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Washington: Judge upholds state residency requirement for cannabis shop owners




SEATTLE, Wash. – A judge has upheld Washington’s residency requirement for folks looking to get involved in the state’s legal cannabis industry.

A man who co-owns a chain of cannabis stores called Zips, Scott Atkinson, wanted to transfer part of his ownership interest to a longtime friend who lives in Idaho.

Atkinson has been treated for cancer and said he hoped Todd Brinkmeyer would help take over the business should his health deteriorate.

But Washington requires owners and investors in regulated marijuana businesses to have lived in the state for at least six months, and Brinkmeyer said he has no intention of moving.

Brinkmeyer sued the Washington Liquor and Cannabis Board in 2020, arguing that the residency requirement was unconstitutional because it interferes with interstate commerce.

U.S. District Judge Benjamin Settle disagreed in a ruling issued Monday, February 6th.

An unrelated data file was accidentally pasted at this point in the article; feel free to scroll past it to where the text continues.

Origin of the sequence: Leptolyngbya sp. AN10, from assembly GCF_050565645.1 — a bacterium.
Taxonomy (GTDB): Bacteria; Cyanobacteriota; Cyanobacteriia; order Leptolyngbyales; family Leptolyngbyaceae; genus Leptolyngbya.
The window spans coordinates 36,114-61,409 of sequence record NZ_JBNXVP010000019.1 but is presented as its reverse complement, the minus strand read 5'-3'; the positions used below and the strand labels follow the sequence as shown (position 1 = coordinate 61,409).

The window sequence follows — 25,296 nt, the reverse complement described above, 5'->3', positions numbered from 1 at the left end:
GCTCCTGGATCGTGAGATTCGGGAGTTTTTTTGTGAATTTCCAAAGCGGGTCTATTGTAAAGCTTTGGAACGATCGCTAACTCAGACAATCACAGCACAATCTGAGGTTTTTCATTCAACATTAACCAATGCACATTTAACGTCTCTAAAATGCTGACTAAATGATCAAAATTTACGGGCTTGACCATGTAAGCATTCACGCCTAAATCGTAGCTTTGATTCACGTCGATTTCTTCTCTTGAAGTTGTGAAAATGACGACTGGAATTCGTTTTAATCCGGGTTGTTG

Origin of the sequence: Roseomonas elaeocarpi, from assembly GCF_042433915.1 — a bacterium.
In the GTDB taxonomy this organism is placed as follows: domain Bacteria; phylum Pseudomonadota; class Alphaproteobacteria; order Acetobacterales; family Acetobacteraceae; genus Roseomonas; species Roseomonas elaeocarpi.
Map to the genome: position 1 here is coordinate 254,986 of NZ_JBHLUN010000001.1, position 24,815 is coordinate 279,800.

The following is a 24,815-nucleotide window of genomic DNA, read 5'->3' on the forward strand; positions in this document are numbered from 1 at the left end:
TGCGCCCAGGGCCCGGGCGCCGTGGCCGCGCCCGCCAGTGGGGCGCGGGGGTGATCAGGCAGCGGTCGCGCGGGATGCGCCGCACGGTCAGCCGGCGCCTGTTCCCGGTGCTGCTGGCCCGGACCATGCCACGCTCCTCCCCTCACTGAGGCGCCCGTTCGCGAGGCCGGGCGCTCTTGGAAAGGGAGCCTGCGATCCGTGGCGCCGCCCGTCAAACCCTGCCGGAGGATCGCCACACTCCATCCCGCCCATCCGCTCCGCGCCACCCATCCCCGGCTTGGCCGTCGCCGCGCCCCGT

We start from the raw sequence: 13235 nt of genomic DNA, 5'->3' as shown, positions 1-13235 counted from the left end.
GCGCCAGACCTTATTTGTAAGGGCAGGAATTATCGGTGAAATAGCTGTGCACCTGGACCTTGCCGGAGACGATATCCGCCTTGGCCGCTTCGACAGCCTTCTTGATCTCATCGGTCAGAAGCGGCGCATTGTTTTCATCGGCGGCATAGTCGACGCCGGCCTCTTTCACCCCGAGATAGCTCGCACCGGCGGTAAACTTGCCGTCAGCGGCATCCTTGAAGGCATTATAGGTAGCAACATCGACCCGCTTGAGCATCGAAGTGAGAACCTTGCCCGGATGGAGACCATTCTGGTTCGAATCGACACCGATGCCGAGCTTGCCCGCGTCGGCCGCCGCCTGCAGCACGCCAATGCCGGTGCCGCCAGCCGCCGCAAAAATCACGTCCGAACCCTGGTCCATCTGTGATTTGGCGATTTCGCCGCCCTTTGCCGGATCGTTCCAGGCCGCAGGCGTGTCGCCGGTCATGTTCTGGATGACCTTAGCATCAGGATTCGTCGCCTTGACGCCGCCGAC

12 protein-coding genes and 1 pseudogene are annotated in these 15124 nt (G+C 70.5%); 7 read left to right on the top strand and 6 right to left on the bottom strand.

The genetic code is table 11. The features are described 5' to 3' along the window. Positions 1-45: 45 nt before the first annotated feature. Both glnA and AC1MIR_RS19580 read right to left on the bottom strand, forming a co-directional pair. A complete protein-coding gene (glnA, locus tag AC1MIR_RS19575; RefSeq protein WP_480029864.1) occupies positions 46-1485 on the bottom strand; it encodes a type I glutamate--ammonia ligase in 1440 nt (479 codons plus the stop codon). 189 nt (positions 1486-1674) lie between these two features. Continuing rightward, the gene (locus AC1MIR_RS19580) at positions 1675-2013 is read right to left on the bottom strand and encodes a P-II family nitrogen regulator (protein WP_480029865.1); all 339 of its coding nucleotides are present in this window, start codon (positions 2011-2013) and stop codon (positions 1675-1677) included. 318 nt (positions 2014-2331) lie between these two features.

He found that the residency requirement could not interfere with interstate commerce because there is no legal interstate commerce in marijuana.

The drug remains illegal under federal law.


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Oklahoma woman can’t be tried for legal use of marijuana while pregnant, court rules






¶1 The State of Oklahoma appeals a pretrial order quashing the Information against Appellee Aguilar for insufficient evidence. The State charged Aguilar by Information in the District Court of Kay County, Case No. CF-2020-634, with one count of child neglect in violation of 21 O.S.Supp.2019, § 843.5(C). After being bound over for trial at preliminary hearing, she filed a motion to quash for insufficient evidence pursuant to 22 O.S.2021, § 504.1. The Honorable Lee Turner, District Judge, granted the motion and quashed the Information. The State now appeals, pursuant to 22 O.S.Supp.2022, § 1053(4), and raises the following propositions of error:

I. whether the district court erred in granting Aguilar’s motion to quash for insufficient evidence when it found that her use of medical marijuana while pregnant is not illegal under Oklahoma law; and

II. whether the district court erred in finding that the out of state lab report should not have been admitted at preliminary hearing.

¶2 After thorough consideration of the entire record before us on appeal, including the original record, transcripts, exhibits and the parties’ briefs, we find that no relief is required under the law and evidence. The district court’s order granting Aguilar’s motion to quash is affirmed.